Interview with Anne Færch Nielsen

Anne Færch Nielsen is a molecular biologist from Denmark and she is an editor at the EMBO Journal. She received her PhD from Aarhus University and the Ribonucleic acid took her from there to Vienna and finally to Heidelberg. As an editor she is responsible for her chemicals and things that go on inside the cell. She followed the debate on the ‘STAP’ (Stimulus-triggered acquisition of pluripotency) cells that rocked the stem cell field since the beginning of the year. We asked her about her thougths on the developments and the connection with post-publication peer review. All opinions are her own, not EMBO’s.

 

AFN

End of January two papers in Nature by Obokata et al. claimed a new method to create pluripotent stem cells in a surprisingly simple way. How was the first reaction in your professional environment to the big news?

We had some discussions about it, surprise at the findings and excitement about the possible implications

Since then the stem cell community has joined efforts to reproduce the results and study the paper in all detail – all together. Are we seeing a public post-publication peer review?

Yes, I would definitely say so, but at the same time I think two parallel discussions partly turned into one: (1) are STAP cells real and can their generation be reproduced and (2) was there image manipulation in the papers? Obviously, the detection of manipulated images is a serious matter that could warrant suspicion about the overall validity of the findings reported, but in principle there could be more benign explanations as well. In my view this aspect of the story gained so much attention that it almost overshadowed the actual question whether STAP cells exist or not.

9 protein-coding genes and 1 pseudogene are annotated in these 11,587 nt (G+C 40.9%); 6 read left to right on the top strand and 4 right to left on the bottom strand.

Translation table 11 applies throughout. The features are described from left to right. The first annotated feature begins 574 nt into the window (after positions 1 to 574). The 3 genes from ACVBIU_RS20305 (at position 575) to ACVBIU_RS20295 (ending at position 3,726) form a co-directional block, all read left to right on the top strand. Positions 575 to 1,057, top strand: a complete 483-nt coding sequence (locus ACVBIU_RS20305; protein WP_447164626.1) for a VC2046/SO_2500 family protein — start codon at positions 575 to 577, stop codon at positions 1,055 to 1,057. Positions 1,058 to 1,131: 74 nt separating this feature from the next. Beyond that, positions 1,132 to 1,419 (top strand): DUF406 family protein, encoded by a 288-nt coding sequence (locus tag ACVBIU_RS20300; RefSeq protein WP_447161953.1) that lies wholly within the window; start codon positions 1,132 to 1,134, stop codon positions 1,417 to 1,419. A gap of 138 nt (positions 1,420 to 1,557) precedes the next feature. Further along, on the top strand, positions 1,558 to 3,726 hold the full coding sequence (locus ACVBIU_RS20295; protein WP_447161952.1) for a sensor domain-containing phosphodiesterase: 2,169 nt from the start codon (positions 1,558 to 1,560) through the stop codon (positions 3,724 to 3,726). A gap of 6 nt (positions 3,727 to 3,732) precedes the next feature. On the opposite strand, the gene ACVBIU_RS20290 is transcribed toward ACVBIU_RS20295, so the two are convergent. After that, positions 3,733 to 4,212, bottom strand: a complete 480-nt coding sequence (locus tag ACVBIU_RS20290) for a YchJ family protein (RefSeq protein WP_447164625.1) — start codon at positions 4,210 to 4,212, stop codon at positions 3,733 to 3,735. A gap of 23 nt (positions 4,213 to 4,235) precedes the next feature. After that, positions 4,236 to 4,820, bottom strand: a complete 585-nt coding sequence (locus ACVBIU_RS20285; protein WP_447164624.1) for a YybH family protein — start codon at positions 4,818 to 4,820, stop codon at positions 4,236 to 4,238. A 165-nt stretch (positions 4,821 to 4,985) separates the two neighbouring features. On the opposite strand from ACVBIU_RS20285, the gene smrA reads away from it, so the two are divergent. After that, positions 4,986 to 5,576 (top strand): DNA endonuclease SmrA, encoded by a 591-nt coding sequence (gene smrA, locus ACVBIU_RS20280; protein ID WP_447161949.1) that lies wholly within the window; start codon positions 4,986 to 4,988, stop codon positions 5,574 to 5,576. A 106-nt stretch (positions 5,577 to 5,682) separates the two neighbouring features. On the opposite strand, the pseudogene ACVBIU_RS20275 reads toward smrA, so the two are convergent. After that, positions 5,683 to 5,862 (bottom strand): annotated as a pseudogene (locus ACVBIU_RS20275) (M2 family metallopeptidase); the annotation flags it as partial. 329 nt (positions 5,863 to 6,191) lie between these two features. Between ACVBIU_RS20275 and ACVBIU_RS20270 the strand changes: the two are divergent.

Do you think papers, especially the ones that claim big breakthrough and are potentially controversial, gain from this open peer review?

Hmm, whether the paper itself gains or not is probably a case-by-case matter depending on the eventual outcome and extent of the controversy. I do think it’s helpful for the field to have this discussion in an open forum, though, but there is the very real danger that the whole thing can turn into a witch-hunt rather than a constructive scientific debate.

Do you think an open post-publication peer review would benefit essentially every publication/study or are there cases where it is not beneficial or even harmful?

As mentioned above, there is the danger that very loud (and dominant) voices in a given field would steer the discussion in their direction. This could be particularly relevant for, say, a paper from a junior PI that goes up against the current dogma of an established field. From my side, the concern for the authors would also be that with a system of ubiquitous post-publication review the peer-review process never stops, which would essentially mean that authors would have to continuously address attacks/comments for years and years after publication. Of course this may relate to relevant criticisms in some cases but given the often prominent occurrence of scientific disagreements that drag out for years, these may be matters that are very difficult to settle, even with post-review comments/review.